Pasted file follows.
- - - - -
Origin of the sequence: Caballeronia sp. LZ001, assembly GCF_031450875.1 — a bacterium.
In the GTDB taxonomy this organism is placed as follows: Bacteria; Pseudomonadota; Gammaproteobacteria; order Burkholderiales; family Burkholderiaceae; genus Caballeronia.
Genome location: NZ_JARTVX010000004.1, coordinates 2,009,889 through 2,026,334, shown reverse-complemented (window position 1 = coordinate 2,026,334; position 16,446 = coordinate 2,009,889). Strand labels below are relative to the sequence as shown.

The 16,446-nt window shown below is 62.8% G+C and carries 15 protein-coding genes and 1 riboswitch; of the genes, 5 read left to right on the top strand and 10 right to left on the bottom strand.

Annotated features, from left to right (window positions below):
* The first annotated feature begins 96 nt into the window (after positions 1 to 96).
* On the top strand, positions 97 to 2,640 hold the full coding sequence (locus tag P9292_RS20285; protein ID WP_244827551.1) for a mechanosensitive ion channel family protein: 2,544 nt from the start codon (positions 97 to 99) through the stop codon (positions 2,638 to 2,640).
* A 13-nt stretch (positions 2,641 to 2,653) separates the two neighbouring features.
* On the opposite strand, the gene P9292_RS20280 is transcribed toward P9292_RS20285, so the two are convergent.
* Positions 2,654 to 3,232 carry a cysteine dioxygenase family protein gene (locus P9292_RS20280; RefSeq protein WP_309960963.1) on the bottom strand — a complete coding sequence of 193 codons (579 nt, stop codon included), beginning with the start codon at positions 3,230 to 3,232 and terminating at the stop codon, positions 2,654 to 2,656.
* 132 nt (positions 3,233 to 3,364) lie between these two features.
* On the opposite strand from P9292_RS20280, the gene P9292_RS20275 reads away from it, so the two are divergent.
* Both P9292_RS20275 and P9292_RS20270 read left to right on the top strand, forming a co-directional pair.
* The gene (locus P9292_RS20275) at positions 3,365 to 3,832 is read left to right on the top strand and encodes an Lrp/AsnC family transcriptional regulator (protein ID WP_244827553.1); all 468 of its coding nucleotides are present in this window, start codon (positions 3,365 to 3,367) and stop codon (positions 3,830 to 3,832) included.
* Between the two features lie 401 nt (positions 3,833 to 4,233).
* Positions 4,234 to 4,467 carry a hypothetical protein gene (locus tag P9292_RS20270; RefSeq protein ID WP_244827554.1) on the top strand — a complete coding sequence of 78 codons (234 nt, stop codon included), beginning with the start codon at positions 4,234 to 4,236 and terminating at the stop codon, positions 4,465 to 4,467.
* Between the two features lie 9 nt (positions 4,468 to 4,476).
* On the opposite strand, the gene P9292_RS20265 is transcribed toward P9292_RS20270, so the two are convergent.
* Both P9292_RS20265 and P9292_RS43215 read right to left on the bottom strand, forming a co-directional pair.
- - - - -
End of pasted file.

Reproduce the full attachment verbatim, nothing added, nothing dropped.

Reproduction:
Origin of the sequence: Caballeronia sp. LZ001, assembly GCF_031450875.1 — a bacterium.
In the GTDB taxonomy this organism is placed as follows: Bacteria; Pseudomonadota; Gammaproteobacteria; order Burkholderiales; family Burkholderiaceae; genus Caballeronia.
Genome location: NZ_JARTVX010000004.1, coordinates 2,009,889 through 2,026,334, shown reverse-complemented (window position 1 = coordinate 2,026,334; position 16,446 = coordinate 2,009,889). Strand labels below are relative to the sequence as shown.

The 16,446-nt window shown below is 62.8% G+C and carries 15 protein-coding genes and 1 riboswitch; of the genes, 5 read left to right on the top strand and 10 right to left on the bottom strand.

Annotated features, from left to right (window positions below):
* The first annotated feature begins 96 nt into the window (after positions 1 to 96).
* On the top strand, positions 97 to 2,640 hold the full coding sequence (locus tag P9292_RS20285; protein ID WP_244827551.1) for a mechanosensitive ion channel family protein: 2,544 nt from the start codon (positions 97 to 99) through the stop codon (positions 2,638 to 2,640).
* A 13-nt stretch (positions 2,641 to 2,653) separates the two neighbouring features.
* On the opposite strand, the gene P9292_RS20280 is transcribed toward P9292_RS20285, so the two are convergent.
* Positions 2,654 to 3,232 carry a cysteine dioxygenase family protein gene (locus P9292_RS20280; RefSeq protein WP_309960963.1) on the bottom strand — a complete coding sequence of 193 codons (579 nt, stop codon included), beginning with the start codon at positions 3,230 to 3,232 and terminating at the stop codon, positions 2,654 to 2,656.
* 132 nt (positions 3,233 to 3,364) lie between these two features.
* On the opposite strand from P9292_RS20280, the gene P9292_RS20275 reads away from it, so the two are divergent.
* Both P9292_RS20275 and P9292_RS20270 read left to right on the top strand, forming a co-directional pair.
* The gene (locus P9292_RS20275) at positions 3,365 to 3,832 is read left to right on the top strand and encodes an Lrp/AsnC family transcriptional regulator (protein ID WP_244827553.1); all 468 of its coding nucleotides are present in this window, start codon (positions 3,365 to 3,367) and stop codon (positions 3,830 to 3,832) included.
* Between the two features lie 401 nt (positions 3,833 to 4,233).
* Positions 4,234 to 4,467 carry a hypothetical protein gene (locus tag P9292_RS20270; RefSeq protein ID WP_244827554.1) on the top strand — a complete coding sequence of 78 codons (234 nt, stop codon included), beginning with the start codon at positions 4,234 to 4,236 and terminating at the stop codon, positions 4,465 to 4,467.
* Between the two features lie 9 nt (positions 4,468 to 4,476).
* On the opposite strand, the gene P9292_RS20265 is transcribed toward P9292_RS20270, so the two are convergent.
* Both P9292_RS20265 and P9292_RS43215 read right to left on the bottom strand, forming a co-directional pair.